Immigration is near the top of the list of issues Americans find “the most worrying,” according to a new poll conducted for NPR by the research firm Ipsos.
But Americans’ views on immigration diverge sharply depending on party affiliation, where in the country we live, and whether we know people who were born outside the United States.
To explore some of the poll’s findings, we went to the small town of Galax, in rural southwestern Virginia, which has one of the fastest-growing Hispanic populations in the state. There, we found a community that holds many of the complicated — often conflicting — views on immigration that the nation does.
About 7,000 people live in Galax, set in the gorgeous Blue Ridge Mountains, close by the North Carolina border.
“When I was growing up, Galax was very white; a very traditional small-town mountain community,” says Elizabeth Stringer, 40, who teaches English as a Second Language at the high school.
Over the past 18 years, she’s seen her student caseload balloon. In the Galax schools now, almost a third of the students are Hispanic.
Most of Stringer’s students came from Mexico, but recently, she’s been teaching more kids who fled from Honduras. “Some of them through the desert,” she says, “some of them crawling through sewer pipes and being lost just to get here.
“I feel like anyone who can turn someone away who has done that to have a chance to live is just wrong.”
“I think of cockroaches,” she says. “I think of horrible nasty things to be eradicated and that’s not what these people are. They’re really good people.”
Another benchmark of Galax’s demographic change: of the 11 starters on the high school boys’ soccer team this past year, all but one were Hispanic.
Striker Ricardo Osuna, 17, who just graduated from Galax High and whose father is Mexican, says the Galax community is open and welcoming. But the opposing teams? Not so much.
“When we played, there was a bunch of racism,” he says. “Like, ‘Oh, wetbacks, get outta here!’ Once I got a yellow card, and they were like, ‘Hey ref, give him a green one, he probably needs it!’ Everybody was really mad about it.”
The Latino soccer players have powered the Galax team to four state championships in the last five years. The champion team is celebrated with a triumphant victory parade through town, escorted by fire trucks and police cars.
“You can tell they’ve played for so long, since they were two or three years old,” says head soccer coach Troy Barkley, 37. “It’s a way of life for some of these kids.”
Barkley takes a liberal view of immigration, whether people have entered illegally or not.
“I feel like we’re a nation of immigrants,” he says. “There’s a reason they want to come here. Whether they’re coming for a better life, or they’re coming to escape something in their home country.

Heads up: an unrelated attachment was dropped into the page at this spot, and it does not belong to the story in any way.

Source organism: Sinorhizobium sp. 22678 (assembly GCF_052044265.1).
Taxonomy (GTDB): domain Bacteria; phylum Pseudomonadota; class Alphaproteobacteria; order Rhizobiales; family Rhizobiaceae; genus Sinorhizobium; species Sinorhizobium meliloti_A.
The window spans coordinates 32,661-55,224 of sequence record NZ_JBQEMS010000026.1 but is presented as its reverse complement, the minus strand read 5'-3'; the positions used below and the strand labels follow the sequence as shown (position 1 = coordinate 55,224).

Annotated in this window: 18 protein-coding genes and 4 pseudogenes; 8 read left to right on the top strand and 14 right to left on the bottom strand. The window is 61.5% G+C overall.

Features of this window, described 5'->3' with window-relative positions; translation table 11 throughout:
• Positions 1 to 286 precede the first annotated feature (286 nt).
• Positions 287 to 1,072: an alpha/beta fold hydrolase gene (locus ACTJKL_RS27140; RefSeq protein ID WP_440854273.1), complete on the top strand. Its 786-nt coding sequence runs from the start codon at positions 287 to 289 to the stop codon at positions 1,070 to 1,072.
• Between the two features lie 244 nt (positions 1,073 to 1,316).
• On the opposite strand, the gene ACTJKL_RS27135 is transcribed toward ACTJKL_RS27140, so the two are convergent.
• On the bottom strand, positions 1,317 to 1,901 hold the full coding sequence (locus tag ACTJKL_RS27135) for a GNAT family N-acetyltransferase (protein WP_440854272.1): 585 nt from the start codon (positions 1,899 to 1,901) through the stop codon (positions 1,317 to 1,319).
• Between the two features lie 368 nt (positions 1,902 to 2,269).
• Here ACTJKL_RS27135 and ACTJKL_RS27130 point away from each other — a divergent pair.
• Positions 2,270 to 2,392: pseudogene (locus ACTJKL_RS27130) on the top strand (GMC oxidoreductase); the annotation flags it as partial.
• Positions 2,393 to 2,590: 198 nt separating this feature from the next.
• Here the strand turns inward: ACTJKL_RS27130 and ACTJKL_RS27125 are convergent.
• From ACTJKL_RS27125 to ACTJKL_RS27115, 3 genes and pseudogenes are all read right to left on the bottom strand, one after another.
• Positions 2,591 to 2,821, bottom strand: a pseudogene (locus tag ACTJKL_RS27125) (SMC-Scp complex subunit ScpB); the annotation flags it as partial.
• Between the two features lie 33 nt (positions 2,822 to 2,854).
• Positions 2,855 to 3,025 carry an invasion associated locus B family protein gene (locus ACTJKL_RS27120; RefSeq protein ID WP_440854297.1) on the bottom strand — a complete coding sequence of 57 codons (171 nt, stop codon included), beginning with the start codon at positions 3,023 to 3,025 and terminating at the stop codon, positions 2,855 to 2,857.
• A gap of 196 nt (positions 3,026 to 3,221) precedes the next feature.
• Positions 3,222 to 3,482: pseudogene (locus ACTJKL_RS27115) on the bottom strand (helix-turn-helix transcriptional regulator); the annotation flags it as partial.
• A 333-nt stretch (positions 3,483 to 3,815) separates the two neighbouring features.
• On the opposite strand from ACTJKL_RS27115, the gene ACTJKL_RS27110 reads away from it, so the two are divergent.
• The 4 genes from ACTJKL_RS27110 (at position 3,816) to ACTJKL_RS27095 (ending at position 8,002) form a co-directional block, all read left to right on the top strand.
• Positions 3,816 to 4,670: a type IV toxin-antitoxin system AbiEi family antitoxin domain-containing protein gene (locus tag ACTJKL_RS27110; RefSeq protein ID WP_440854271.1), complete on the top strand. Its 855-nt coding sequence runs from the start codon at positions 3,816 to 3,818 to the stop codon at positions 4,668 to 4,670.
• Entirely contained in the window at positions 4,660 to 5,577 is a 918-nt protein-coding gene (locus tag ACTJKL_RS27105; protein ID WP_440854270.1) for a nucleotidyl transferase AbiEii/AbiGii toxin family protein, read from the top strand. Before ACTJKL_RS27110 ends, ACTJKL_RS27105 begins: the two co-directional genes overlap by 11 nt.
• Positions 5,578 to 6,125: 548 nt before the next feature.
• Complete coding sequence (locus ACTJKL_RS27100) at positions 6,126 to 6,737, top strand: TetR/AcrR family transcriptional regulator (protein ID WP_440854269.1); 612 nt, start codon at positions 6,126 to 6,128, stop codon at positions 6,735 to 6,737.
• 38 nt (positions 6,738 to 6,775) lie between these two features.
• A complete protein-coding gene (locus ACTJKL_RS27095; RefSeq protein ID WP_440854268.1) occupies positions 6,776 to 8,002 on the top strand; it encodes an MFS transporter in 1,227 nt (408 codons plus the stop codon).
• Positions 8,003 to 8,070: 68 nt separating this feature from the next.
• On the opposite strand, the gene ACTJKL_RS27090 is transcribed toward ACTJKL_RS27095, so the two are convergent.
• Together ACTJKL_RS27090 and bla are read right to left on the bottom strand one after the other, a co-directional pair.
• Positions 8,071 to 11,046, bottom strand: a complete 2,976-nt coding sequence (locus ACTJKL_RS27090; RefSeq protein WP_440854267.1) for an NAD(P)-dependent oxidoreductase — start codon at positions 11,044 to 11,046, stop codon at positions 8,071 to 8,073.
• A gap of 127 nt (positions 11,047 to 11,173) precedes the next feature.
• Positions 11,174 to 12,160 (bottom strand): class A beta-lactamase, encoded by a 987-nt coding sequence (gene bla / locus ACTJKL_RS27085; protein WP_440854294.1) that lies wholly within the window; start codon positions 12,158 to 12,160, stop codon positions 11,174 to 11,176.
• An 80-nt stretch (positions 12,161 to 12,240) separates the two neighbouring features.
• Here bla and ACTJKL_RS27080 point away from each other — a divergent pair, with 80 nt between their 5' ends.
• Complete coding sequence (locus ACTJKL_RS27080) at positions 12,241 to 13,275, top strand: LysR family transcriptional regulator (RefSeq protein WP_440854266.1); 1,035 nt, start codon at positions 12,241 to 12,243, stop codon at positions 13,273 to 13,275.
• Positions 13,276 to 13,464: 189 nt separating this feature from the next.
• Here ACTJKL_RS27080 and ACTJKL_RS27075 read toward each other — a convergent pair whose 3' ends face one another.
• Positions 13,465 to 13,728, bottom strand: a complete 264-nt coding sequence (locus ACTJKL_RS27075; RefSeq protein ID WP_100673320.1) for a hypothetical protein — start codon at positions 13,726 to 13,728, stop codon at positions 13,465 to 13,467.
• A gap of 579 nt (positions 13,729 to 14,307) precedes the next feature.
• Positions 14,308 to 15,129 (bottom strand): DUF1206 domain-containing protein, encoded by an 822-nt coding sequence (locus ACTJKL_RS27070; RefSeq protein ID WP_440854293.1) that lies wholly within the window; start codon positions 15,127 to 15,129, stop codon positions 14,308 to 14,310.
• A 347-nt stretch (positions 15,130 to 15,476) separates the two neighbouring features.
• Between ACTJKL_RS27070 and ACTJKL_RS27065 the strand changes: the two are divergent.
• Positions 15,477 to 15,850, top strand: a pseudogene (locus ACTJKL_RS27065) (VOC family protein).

“I don’t know how all of a sudden you can shut that off. I mean, that’s kinda what the American dream’s all about. So I think it’s a good thing. Puts a lot of diversity in the community, makes it a real neat place to live.”
That doesn’t mesh with the views of many of Barkley’s Southwest Virginia neighbors.
This part of Appalachia is solidly red. Nearly 80 percent of people in the surrounding counties voted for Trump, so the president’s tough rhetoric on immigration and his zero-tolerance policies at the border have strong appeal here.
Nationwide, our NPR-Ipsos survey shows a sharp partisan split.
For example, 52 percent of Republicans support separating families who cross the border illegally, as a deterrent.
Just 11 percent of Democrats and 25 percent of independents support family separation.
Galax is famous for its musical heritage of old-time and bluegrass music; it hosts what it bills as the world’s oldest and largest fiddlers’ convention each August.
The town used to be known for its once-thriving furniture and textile industry. Those factory jobs drew Hispanic immigrants to Galax starting in the 1990s, and even though many of the factories are now gone, the Hispanic population continues to grow.
At Barr’s Fiddle Shop on Main Street, a Galax institution, owner Tom Barr, 76, says he understands why people come: “I’ve been to Central America, and I’ve seen poverty,” he says. “I don’t blame them for trying to get here.”
Barr voted for Hillary Clinton in the last election. His son Stevie, 42, is a Trump voter, and says he admires the Hispanic population’s work ethic. “There’s not a lot of folks around this area that I know of that will go and do what these Mexicans do. They work from daylight ’til dawn.”
But, he says, the workers should come legally.
“If you come properly, it’s not an invasion,” Barr says. “I think it’s a great thing. And if you’re not going to come here and work and pay taxes and be part of what we believe in … It’s just the same way with the Muslims and other people. If you come here and you want to change all of our values, then you need go back home.”
Mike Stevens, 61, a furniture company executive, has stopped by the fiddle shop, and joins the conversation. Like Barr, he’s a Trump voter. He supports building the wall at the Mexican border.
As for who should get priority as immigrants?
“Folks that need asylum,” Stevens says, “that truly need asylum. And folks that can benefit this country and not take advantage of the country.”
But, Stevens says, he believes that some asylum-seekers aren’t legitimate; they’re gaming the system.
In the NPR/Ipsos poll, nearly 40 percent of those surveyed say that refugees and asylum seekers are taking unfair advantage of the system.